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2013 GMC Yukon

Consumer Reviews
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The Car Connection
The Car Connection

The Car Connection Expert Review

Bengt Halvorson Bengt Halvorson Senior Editor
June 6, 2012

Buying tip

If you plan to haul passengers with the GMC Yukon, you're probably better off going with the more carlike GMC Acadia, which has a more comfortable (and more flexible) interior space.

features & specs

2WD 4-Door 1500 Denali
2WD 4-Door 1500 SLE
2WD 4-Door 1500 SLT
14 city / 18 hwy
15 city / 21 hwy
15 city / 21 hwy

Large, capable, body-on-frame SUVs still have a place--especially if you're honed in on the 23-mpg, 2013 GMC Yukon Hybrid Denali.

Full-size SUVs like the GMC Yukon--along with the closely related Cadillac Escalade and Chevrolet Tahoe and Suburban--simply aren't the hot items that they were just a few years ago. With families moving on to more fuel-efficient and space-efficient crossovers, these are once again niche vehicles.

But they're definitely not the same sort of niche vehicles they were before SUVs boomed in the 'burbs. The Yukon has, especially with its last major redesign for 2007, moved up the luxury ladder without forgetting completely about those who need to carry ladders for work, or rely on the Yukon's towing capacity to drag boats or race rigs. Especially when outfitted with some of its many upgrades (or in Yukon Denali guise), the GMC Yukon makes a compelling luxury that's also good for towing, trekking, and getting dirty. And at 23 mpg, the GMC Yukon Hybrid shows that gas mileage doesn't need to be such a sore point for a vehicle of this size and capability.

With regard to styling, very little in the GMC Yukon has changed--in years--and there's some good and bad to that. On the plus side, it's a tasteful, timeless, handsome design on the outside--and a slightly contoured version of the classic two-box SUV look. But the down side is that inside the Yukon definitely shows its age. There's none of the modern machine-shop look of some of the Yukon's rivals, which is fine, but the look is rather dull compared to the interior designs of more recent models like the Terrain. Denali models are the ones to spot; they have a honeycomb grille up front, and flashier wheels, with a more dashing interior dressed in Nuance leather and chrome details.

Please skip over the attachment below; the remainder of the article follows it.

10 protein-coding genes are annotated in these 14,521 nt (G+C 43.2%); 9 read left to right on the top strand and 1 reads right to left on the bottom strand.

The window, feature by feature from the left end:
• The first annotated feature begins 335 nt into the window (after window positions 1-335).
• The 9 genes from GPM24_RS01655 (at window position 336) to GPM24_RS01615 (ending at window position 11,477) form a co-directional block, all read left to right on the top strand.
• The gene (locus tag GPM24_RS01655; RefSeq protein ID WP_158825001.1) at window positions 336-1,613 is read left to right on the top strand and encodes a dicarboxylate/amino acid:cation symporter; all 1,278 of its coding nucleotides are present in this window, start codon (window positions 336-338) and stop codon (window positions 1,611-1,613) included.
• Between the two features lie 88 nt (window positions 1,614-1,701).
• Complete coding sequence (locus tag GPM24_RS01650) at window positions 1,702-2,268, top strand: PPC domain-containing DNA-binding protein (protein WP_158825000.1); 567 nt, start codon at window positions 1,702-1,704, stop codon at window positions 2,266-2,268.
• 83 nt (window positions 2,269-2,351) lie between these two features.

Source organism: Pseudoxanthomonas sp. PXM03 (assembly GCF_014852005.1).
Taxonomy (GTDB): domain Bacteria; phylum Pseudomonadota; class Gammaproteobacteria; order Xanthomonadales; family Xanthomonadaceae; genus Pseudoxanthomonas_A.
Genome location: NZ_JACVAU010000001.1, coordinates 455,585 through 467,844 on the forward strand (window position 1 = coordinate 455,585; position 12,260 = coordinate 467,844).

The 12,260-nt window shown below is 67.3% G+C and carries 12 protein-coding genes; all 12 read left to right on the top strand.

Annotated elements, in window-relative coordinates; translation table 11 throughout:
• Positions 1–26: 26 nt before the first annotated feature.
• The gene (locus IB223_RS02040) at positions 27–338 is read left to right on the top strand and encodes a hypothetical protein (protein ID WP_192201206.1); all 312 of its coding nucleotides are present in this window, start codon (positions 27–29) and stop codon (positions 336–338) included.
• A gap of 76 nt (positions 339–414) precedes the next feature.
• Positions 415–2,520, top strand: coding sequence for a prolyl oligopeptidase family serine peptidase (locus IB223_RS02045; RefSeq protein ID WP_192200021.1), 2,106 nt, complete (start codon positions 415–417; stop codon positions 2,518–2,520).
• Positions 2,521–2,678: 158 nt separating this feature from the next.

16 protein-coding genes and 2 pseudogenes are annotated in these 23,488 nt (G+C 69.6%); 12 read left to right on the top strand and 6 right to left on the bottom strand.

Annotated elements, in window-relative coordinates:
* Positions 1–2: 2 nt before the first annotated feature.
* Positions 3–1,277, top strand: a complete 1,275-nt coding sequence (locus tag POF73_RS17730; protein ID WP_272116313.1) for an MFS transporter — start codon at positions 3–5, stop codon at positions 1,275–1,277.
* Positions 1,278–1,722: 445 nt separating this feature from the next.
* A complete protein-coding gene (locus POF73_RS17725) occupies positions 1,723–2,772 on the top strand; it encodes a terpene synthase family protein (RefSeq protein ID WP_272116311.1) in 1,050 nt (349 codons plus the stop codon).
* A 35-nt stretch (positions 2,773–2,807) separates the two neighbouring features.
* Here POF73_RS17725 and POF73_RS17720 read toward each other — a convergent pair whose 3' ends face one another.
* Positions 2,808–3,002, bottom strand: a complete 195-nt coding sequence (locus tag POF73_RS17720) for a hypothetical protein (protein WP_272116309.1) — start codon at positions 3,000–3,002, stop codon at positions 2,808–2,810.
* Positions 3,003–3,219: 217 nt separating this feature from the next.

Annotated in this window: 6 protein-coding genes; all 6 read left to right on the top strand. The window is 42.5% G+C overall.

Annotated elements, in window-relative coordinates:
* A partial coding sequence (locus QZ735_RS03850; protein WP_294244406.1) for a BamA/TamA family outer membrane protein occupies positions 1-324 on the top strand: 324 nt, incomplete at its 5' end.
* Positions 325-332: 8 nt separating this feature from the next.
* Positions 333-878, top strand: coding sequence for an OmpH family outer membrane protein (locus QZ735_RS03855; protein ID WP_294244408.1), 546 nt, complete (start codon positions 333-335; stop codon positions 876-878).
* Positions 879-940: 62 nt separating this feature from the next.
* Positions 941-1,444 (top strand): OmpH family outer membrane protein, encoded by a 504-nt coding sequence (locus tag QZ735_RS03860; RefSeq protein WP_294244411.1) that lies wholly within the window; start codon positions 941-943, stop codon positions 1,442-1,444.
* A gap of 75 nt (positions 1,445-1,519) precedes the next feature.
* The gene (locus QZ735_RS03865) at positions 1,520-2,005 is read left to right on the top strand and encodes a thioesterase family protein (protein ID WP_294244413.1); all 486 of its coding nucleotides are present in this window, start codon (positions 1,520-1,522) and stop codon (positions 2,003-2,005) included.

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Across the model line, the Yukon offers strong, smooth acceleration and plenty of power, with ride quality that's surprisingly good, although the overly light steering is a disappointment. A 320-horsepower, 5.3-liter V-8 is the mainstay for the lineup, with a six-speed automatic transmission, but larger Yukon XL and Yukon Denali models get a brawny 403-horsepower, 6.2-liter V-8. Even considering that engine's greater thirst (despite having cylinder deactivation), it's the pick for those who have the toughest towing tasks. Overall, the Denali isn't tremendously maneuverable, but it handles surprisingly well on back roads; you'll quickly forget that you're piloting a 6,000-pound vehicle that can tow up to 8,600 pounds (or 5,000 in the case of the Hybrid).

The Yukon Hybrid models remain an interesting proposition; they perform about the same as a Yukon with the base engine, yet they manage up to 23 mpg thanks to a Two-Mode Hybrid system managing a big 332-horsepower, 6.0-liter V-8, an electric motor system, and a substantial battery pack. Altogether, this full hybrid system can run at up to 27 mph on electric power alone yet tow up to 5,000 pounds.

Yukon models offer very comfortable (and quite wide) front seats, with a good driving position and view outward. It's quite comfortable in the second row, too, although passengers will have to wedge their feet and knees around the large door pillars when getting in, and squeezing back to the already-tight third row is, to put it best, an ordeal. Its cabin simply isn't as well-designed for passengers as more modern crossover designs, like the GMC Acadia. Also, while there's no easy way to tap into that interior space and turn it into cargo space in a pinch, as the rear bench seats don't entirely fold to the floor or into it; and removing them takes a lot of muscle and a storage space.

Across the model line, you'll find ride quality to be quite good; most versions have a nicely damped, almost carlike ride, though cornering over choppy road surfaces or railroad crossings will remind you that it's a body-on-frame truck. And while the look doesn't match that of newer GM and GMC products so much, fit and finish remains top-notch, with the interior free of road and wind noise. And the Yukon backs up that impression of security with five-star ratings from the federal government for frontal and side impact and a solid roster of safety equipment.